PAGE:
By Urs App
Wil (Switzerland): UniversityMedia, 2014. 362 pages. ISBN 978-3-906000-03-9.
Schopenhauer was the first major Western philosopher to take Asian thought seriously. He became a key figure of the Western discovery of Asian philosophies and religions. From his youth he developed a deep interest in such topics and his works teem with descriptions, quotations, and even lists of recommended readings. From the second half of the 19th century Schopenhauer’s views inspired a very large international readership that included artists like Wagner and Tolstoi, researchers of Asian religions such as Friedrich Köppen and Karl Eugen Neumann, and also the majority of early Western Buddhists.
This is the new English translation (by the author himself) of Schopenhauers Kompass (2011). It contains the revised text, the author’s English rendering of all cited passages by Schopenhauer and other authors, and in the footnotes also their original German, French and Latin text. In addition, this book features a new Appendix (pp. 265-299) entitled “Schopenhauer’s Favorite Book”.
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Schopenhauer’s favorite book was a particular version of the Indian Upanishads: Anquetil-Duperron’s Latin Oupnek’hat. He encountered it just before he found the centerpiece of his philosophical system: his concept of will. Though he named it as the first of three main philosophical influences and kept calling it the most excellent book in the world, 150 years of Schopenhauer research have failed to explain the role of the philosopher’s favorite book.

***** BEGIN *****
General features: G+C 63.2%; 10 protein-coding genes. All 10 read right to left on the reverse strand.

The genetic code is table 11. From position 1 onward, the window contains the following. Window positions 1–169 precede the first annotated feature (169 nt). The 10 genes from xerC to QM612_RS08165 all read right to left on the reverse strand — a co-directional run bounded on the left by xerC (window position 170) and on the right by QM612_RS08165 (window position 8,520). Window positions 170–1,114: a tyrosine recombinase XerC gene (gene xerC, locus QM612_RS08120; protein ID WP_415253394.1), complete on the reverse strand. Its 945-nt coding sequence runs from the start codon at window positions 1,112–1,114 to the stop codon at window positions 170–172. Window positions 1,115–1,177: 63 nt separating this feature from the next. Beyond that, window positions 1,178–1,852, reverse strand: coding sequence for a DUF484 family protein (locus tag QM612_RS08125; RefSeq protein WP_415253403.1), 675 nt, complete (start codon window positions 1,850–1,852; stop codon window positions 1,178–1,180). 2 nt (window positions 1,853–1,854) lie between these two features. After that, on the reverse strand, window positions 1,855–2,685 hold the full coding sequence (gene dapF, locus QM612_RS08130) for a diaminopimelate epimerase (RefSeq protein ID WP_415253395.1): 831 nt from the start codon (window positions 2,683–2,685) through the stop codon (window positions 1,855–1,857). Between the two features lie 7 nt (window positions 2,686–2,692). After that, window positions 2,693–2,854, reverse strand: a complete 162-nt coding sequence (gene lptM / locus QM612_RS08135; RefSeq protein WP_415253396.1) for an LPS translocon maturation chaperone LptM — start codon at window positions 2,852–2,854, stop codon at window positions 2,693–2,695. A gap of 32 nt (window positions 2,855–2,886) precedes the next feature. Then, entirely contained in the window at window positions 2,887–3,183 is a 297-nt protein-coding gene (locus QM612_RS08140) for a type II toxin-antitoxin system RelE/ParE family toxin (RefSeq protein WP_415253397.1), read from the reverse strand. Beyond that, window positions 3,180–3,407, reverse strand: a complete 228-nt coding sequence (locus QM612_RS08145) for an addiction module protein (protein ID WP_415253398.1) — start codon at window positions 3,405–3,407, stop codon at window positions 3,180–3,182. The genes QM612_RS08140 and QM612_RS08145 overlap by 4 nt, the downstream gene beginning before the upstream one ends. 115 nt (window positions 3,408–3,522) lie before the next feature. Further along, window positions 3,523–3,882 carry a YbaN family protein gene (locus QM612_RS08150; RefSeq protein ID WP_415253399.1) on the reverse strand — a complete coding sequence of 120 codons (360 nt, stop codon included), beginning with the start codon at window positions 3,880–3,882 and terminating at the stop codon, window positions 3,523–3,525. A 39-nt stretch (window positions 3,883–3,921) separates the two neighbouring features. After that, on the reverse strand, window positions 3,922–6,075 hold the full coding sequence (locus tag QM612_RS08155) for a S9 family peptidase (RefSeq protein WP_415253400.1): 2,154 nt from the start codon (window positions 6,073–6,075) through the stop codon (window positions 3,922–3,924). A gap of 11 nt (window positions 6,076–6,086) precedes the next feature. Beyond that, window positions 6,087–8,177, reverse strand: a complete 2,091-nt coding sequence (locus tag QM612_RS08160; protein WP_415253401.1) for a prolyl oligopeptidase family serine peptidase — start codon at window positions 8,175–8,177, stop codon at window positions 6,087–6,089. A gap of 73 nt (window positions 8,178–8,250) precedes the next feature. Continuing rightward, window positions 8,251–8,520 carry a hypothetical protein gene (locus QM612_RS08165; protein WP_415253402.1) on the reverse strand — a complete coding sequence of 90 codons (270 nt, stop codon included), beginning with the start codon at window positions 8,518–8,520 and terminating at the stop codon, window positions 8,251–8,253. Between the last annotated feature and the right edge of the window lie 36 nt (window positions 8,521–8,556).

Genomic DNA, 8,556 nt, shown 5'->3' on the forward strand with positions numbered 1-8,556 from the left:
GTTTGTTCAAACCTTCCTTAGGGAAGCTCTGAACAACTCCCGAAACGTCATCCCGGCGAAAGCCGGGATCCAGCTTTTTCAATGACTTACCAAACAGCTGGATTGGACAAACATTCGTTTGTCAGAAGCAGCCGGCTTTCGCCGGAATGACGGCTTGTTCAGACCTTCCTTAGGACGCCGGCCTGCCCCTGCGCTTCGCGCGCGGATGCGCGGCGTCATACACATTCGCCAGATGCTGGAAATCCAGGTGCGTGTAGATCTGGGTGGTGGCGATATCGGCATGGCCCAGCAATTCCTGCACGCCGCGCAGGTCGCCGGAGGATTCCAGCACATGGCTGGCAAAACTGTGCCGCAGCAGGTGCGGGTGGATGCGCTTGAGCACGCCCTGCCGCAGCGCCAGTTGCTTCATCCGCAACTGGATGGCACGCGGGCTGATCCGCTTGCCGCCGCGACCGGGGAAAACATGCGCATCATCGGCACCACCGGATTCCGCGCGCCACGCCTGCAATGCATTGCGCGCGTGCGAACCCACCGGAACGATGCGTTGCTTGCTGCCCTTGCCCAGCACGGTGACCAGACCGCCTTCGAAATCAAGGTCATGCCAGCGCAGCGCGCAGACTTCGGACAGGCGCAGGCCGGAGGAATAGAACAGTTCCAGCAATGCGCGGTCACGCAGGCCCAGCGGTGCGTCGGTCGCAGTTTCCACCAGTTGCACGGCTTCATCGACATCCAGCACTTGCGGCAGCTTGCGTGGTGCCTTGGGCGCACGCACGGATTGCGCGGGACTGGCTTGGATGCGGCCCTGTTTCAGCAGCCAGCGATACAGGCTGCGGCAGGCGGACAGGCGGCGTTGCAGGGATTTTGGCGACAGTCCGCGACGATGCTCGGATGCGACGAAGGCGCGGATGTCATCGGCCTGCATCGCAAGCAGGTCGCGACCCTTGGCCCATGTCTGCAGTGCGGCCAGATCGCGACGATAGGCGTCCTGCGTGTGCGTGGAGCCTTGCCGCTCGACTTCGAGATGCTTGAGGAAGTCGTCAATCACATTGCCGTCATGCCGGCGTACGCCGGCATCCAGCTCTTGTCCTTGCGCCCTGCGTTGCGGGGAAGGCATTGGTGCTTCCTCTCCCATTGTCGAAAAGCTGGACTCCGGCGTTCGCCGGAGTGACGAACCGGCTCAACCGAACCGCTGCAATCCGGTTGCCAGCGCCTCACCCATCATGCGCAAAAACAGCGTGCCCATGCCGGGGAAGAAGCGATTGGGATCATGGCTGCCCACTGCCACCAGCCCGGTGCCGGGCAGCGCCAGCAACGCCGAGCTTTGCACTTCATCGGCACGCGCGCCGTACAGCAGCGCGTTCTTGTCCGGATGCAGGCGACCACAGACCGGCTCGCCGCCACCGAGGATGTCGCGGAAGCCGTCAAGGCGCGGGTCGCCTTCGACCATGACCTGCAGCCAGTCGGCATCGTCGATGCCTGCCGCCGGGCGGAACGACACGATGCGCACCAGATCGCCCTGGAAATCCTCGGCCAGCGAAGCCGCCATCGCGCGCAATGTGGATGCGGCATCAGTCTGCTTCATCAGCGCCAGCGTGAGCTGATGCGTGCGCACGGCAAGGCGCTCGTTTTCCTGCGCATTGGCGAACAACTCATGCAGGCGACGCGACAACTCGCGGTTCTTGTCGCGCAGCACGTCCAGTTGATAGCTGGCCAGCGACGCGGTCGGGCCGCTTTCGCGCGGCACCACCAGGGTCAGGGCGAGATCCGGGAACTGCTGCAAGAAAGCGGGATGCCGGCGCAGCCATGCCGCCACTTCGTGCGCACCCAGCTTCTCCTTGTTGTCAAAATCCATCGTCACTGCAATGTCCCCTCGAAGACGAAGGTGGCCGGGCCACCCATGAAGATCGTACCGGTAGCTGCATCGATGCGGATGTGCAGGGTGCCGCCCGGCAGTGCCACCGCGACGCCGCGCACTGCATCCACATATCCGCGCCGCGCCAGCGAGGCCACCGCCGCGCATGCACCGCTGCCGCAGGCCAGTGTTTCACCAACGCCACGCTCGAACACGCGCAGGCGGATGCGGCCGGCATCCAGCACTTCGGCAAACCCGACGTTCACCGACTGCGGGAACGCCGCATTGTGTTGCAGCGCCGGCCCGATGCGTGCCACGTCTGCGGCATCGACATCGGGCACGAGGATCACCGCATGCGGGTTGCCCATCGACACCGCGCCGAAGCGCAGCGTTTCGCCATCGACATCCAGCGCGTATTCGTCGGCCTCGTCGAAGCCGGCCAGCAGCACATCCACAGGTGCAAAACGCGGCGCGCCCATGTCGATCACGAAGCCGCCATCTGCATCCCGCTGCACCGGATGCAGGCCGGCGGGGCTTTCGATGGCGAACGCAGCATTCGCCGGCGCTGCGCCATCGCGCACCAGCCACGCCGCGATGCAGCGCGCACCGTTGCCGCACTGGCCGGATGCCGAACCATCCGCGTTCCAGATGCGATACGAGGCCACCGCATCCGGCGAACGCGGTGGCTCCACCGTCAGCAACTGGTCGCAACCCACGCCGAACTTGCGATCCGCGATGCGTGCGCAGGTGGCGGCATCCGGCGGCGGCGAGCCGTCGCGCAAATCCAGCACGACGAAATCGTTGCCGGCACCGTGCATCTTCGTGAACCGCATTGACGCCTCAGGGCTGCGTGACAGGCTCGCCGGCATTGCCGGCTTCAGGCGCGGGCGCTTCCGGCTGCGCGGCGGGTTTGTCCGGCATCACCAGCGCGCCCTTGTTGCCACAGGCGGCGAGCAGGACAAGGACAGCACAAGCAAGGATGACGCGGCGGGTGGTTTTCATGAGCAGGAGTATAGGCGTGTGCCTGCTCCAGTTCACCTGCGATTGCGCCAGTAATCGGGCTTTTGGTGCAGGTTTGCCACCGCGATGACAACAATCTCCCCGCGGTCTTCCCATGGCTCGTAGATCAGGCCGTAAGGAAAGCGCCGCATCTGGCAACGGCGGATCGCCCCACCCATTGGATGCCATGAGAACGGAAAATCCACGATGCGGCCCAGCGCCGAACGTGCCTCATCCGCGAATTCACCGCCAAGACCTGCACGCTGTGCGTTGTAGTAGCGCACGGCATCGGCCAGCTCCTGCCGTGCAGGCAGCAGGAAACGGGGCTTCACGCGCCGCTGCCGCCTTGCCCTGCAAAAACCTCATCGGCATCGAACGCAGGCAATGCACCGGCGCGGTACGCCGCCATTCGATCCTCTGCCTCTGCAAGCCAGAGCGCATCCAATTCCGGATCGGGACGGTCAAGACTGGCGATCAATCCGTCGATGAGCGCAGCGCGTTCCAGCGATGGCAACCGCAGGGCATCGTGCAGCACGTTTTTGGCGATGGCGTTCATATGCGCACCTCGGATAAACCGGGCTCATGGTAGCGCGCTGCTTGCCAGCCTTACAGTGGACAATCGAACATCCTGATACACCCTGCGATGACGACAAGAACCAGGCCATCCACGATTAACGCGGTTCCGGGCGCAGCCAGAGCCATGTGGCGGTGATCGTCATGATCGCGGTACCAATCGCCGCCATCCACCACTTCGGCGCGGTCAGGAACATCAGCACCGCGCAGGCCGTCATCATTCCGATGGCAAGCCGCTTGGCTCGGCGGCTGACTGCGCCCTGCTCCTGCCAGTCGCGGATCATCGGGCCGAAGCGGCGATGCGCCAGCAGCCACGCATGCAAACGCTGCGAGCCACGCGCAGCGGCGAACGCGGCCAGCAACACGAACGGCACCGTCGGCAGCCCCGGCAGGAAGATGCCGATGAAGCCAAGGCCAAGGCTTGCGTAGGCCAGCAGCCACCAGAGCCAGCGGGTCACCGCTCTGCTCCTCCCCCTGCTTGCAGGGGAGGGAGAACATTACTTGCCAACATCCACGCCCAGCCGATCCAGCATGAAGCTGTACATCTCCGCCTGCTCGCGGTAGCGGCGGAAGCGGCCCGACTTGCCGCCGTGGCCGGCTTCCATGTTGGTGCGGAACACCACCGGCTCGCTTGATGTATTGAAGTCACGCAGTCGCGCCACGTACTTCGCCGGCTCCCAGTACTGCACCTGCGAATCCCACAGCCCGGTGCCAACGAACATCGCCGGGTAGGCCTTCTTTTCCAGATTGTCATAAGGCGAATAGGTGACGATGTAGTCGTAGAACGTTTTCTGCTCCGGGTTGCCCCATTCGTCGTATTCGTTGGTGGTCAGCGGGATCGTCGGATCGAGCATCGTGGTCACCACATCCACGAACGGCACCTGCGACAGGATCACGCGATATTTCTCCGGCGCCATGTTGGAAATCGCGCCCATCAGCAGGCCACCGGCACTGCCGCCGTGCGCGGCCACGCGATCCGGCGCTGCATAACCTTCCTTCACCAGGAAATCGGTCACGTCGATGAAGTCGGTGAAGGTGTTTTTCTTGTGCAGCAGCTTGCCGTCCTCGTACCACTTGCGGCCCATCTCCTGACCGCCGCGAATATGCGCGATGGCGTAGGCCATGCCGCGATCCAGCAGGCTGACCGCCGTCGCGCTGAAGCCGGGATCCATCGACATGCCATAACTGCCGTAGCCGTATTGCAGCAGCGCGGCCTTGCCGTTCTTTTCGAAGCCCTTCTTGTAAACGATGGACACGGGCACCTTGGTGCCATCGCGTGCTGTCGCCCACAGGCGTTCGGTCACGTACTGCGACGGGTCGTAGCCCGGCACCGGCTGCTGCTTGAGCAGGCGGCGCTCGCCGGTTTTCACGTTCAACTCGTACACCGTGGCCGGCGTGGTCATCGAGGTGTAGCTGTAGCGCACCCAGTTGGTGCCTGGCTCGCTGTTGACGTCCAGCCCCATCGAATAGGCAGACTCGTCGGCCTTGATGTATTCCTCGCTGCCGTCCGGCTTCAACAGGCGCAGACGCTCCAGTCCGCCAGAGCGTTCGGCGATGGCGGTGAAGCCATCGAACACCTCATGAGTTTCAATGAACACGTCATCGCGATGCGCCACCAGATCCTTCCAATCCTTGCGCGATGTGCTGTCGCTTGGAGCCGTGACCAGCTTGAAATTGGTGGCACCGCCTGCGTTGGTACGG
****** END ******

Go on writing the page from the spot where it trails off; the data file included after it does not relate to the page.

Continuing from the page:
Based on Schopenhauer’s extant copy of the work as well as his notebooks and many additional sources, Urs App’s study offers a completely new picture of the genesis of Schopenhauer’s philosophy. It explains for the first time the role of Indian, Persian (Sufi), Neoplatonic, and mystical ideas in the birth of his philosophy and describes the central dynamic that gave direction to all of his work: Schopenhauer’s Compass.
Reader’s reactions to the original German version of 2011
An important key not only to the genesis of Schopenhauer’s philosophy but to a deeper understanding of his philosophy and of the world in general. Axel Schlote, author of Die universale Urkraft und das moralische Genie
I have “devoured” this book by Urs App in one go, and I am thrilled by this important work. Ernst Ziegler, editor of the new edition of Schopenhauer’s Senilia
I read this book with extraordinary pleasure in two days. It is immaculate, enthralling, easily understandable, and opens up a perspective that quite obviously had never been appropriately discussed. Alois M. Haas, world-renowned specialist of mysticism
The Schopenhauer Society in Frankfurt dedicated all of its eleven monthly jour fixe meetings in 2012 to the discussion of the eleven chapters of Schopenhauer’s Compass. In the words of the convener of these meetings, Dr. Thomas Regehly:
“Schopenhauer’s Compass is an utterly astonishing introduction to Schopenhauer’s doctrine of the Will and its negation that makes them appear in a new, oriental light.”